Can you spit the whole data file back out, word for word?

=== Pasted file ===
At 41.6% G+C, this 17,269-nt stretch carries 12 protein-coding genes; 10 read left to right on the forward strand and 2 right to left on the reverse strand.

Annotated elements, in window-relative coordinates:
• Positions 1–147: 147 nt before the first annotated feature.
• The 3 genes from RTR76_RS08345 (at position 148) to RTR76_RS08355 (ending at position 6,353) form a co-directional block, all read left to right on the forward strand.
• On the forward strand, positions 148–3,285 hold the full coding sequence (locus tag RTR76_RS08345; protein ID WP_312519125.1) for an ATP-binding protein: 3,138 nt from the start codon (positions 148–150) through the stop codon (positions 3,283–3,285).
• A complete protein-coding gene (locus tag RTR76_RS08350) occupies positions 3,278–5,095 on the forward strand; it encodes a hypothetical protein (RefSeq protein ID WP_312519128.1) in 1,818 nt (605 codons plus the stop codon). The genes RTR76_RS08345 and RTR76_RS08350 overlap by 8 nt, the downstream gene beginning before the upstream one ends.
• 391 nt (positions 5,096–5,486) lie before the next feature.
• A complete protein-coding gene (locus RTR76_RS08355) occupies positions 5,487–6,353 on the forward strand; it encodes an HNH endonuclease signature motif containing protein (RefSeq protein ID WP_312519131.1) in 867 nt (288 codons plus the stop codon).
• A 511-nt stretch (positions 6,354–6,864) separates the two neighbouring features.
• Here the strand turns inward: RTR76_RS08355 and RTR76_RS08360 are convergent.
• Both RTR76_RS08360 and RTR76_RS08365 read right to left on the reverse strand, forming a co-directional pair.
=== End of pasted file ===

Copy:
At 41.6% G+C, this 17,269-nt stretch carries 12 protein-coding genes; 10 read left to right on the forward strand and 2 right to left on the reverse strand.

Annotated elements, in window-relative coordinates:
• Positions 1–147: 147 nt before the first annotated feature.
• The 3 genes from RTR76_RS08345 (at position 148) to RTR76_RS08355 (ending at position 6,353) form a co-directional block, all read left to right on the forward strand.
• On the forward strand, positions 148–3,285 hold the full coding sequence (locus tag RTR76_RS08345; protein ID WP_312519125.1) for an ATP-binding protein: 3,138 nt from the start codon (positions 148–150) through the stop codon (positions 3,283–3,285).
• A complete protein-coding gene (locus tag RTR76_RS08350) occupies positions 3,278–5,095 on the forward strand; it encodes a hypothetical protein (RefSeq protein ID WP_312519128.1) in 1,818 nt (605 codons plus the stop codon). The genes RTR76_RS08345 and RTR76_RS08350 overlap by 8 nt, the downstream gene beginning before the upstream one ends.
• 391 nt (positions 5,096–5,486) lie before the next feature.
• A complete protein-coding gene (locus RTR76_RS08355) occupies positions 5,487–6,353 on the forward strand; it encodes an HNH endonuclease signature motif containing protein (RefSeq protein ID WP_312519131.1) in 867 nt (288 codons plus the stop codon).
• A 511-nt stretch (positions 6,354–6,864) separates the two neighbouring features.
• Here the strand turns inward: RTR76_RS08355 and RTR76_RS08360 are convergent.
• Both RTR76_RS08360 and RTR76_RS08365 read right to left on the reverse strand, forming a co-directional pair.